This debut novel has a lot going on. Like in The Bermudez Triangle, there are three friends who have been friends forever. Unlike Maureen Johnson, who writes in the third person, Diaz writes in the first person from each of their POVs. Tara, a hitherto straight girl, falls for a girl outside their triangle. The romance is sweet and wonderful. And Tara quickly accepts that she can have romantic feelings towards girls as well as boys. The other plotlines surround friendship, self-confidence, and abandonment. I especially loved how these three girls stand up for one another when the going gets tough.
This book came out in 2001, breaking some serious ground. It is a quintessential coming of age story. Nic has always had crushes on boys until the summer she meets Battle at a summer school for gifted children. Battle is a beautiful Southern belle and daughter of a minister. Nic dissects these new feelings with the ardor of an archeologist—the profession she hopes to pursue as an adult. But when romance blooms, she doesn’t stop dissecting. This puts a strain on her new relationship. At the end of the story, Nic still hasn’t decided whether she is lesbian or bisexual, but feels okay not labeling herself. I really loved Nic’s observant “field notes” scattered throughout the story.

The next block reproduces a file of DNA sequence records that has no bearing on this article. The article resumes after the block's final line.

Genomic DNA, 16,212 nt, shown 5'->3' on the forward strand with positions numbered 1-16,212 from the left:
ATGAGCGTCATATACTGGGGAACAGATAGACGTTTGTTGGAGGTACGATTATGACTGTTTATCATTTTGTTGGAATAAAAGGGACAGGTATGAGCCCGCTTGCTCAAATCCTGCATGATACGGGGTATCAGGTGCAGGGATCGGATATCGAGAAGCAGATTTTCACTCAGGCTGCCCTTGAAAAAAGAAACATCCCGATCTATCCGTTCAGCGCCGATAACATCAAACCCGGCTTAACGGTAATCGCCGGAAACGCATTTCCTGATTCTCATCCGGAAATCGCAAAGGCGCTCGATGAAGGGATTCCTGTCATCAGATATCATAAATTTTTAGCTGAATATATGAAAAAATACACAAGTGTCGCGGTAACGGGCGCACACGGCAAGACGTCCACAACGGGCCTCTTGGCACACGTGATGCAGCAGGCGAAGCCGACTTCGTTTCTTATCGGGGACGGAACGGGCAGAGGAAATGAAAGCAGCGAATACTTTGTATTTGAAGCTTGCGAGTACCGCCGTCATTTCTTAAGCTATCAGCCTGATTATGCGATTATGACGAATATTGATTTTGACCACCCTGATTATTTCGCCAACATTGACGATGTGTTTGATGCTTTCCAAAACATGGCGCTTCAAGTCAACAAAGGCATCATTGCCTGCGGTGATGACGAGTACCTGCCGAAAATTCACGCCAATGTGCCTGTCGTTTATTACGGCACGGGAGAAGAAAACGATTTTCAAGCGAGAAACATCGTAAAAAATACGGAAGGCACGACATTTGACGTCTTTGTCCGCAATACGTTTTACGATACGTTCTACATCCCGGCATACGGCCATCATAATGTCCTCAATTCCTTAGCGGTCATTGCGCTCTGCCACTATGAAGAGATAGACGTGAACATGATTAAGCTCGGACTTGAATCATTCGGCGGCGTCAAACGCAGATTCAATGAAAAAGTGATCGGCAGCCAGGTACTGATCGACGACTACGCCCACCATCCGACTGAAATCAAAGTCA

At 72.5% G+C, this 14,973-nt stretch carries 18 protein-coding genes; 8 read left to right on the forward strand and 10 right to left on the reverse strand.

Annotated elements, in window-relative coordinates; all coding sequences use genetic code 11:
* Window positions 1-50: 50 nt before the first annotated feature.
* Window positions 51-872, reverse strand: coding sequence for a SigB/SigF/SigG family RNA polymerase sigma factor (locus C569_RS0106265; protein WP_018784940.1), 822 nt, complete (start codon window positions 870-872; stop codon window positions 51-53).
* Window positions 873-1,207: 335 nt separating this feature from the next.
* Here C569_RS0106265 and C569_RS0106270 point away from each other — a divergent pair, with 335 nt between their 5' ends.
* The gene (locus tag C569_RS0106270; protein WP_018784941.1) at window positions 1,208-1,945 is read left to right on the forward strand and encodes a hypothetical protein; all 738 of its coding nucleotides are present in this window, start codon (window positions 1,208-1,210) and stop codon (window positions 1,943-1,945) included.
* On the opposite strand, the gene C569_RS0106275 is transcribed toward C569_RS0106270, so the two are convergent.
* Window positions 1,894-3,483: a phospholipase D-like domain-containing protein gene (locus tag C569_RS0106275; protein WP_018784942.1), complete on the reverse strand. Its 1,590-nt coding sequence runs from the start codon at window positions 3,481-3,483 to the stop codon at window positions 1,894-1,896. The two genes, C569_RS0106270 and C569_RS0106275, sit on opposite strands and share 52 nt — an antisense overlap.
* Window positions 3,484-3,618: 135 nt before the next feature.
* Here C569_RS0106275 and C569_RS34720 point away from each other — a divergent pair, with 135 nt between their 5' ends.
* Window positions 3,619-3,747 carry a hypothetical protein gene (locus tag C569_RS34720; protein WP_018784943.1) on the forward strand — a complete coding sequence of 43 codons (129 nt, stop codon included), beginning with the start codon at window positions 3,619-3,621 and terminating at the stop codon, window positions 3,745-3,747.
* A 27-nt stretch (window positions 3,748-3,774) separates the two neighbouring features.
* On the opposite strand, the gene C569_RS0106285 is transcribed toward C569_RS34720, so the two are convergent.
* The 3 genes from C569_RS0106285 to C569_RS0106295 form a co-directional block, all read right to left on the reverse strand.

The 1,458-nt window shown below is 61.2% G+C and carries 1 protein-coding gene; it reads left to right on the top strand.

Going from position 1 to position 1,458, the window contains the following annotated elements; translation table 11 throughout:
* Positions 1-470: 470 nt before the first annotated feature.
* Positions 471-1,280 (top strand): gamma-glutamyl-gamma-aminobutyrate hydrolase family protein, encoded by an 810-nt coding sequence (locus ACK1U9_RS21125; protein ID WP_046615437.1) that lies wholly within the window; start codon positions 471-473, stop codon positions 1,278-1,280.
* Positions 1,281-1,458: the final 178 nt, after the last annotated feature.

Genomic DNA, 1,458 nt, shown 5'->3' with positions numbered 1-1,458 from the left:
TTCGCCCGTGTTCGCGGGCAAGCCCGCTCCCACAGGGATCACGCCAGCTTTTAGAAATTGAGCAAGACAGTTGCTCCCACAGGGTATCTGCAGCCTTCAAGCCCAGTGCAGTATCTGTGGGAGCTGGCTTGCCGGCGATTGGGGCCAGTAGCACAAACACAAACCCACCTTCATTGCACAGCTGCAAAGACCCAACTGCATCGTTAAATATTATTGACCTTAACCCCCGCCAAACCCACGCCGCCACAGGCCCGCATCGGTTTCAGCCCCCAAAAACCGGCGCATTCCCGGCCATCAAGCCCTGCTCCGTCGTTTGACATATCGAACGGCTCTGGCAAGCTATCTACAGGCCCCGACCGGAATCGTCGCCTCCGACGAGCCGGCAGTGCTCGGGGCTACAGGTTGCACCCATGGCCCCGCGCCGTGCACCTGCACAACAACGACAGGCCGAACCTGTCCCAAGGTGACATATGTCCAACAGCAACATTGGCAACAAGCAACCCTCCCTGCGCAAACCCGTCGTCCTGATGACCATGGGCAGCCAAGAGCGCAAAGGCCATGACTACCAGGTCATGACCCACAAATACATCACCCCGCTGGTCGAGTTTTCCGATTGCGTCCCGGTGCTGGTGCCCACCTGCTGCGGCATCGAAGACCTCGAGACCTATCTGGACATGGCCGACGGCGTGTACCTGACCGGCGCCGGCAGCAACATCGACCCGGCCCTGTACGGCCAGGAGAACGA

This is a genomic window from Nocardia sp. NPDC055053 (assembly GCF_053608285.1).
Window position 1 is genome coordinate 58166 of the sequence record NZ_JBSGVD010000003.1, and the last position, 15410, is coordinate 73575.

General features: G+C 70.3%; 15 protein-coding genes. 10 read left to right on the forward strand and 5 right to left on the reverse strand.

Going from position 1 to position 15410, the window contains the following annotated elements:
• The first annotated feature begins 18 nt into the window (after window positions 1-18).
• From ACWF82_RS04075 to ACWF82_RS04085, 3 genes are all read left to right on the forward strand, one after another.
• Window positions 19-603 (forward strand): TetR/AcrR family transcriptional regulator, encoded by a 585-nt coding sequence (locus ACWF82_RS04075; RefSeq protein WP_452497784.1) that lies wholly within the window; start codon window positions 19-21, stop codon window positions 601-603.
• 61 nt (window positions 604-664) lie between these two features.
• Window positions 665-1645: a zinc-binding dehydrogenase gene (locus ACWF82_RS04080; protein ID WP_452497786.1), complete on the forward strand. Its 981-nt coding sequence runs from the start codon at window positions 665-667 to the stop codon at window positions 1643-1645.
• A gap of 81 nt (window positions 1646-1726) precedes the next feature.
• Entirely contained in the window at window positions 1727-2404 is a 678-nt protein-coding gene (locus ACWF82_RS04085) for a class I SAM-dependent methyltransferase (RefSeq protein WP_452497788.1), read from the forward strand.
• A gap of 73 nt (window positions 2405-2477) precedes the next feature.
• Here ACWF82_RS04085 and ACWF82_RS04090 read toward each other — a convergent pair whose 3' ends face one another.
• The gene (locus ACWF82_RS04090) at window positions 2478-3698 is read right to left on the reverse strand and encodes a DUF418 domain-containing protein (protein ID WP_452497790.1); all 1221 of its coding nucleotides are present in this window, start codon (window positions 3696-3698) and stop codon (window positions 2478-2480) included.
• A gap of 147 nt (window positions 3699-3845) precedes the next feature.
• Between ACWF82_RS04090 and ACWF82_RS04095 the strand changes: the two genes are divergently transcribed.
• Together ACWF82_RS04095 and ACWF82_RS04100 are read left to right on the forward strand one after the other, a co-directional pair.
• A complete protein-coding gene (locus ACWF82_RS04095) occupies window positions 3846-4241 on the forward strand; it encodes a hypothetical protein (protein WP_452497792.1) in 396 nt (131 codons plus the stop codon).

Marisol defers her first year of college to write a novel. She moves into a cramped apartment with a friend who brings home strays, works in a rundown café on Harvard Square, and enrolls in a novel writing class. Right away, she falls for her stunning writing instructor, Olivia Frost. Their budding relationship starts of romantic, but quickly goes down hill when Olivia’s dark-side comes through.
I included this sequel to Hard Love because Ellen Wittlinger writes amazing novels. If you haven’t read Parrotfish yet, you should! But I hesitated. Because this was the only book in my stack where the bisexual character turned out to be an unsympathetic character. Perhaps she isn’t even bisexual. But I decided to leave it in so I could ask this question. Should authors only portray GLBT characters in a positive light? Or can they be messed up, or even villainous? Why or why not?
Here are some cool websites and a non-fiction book to check out--
I’m Here. I’m Queer. What The Hell Do I Read?
Alex Sanchez’s list of GLBT books
Bi any other name: bisexual people speak out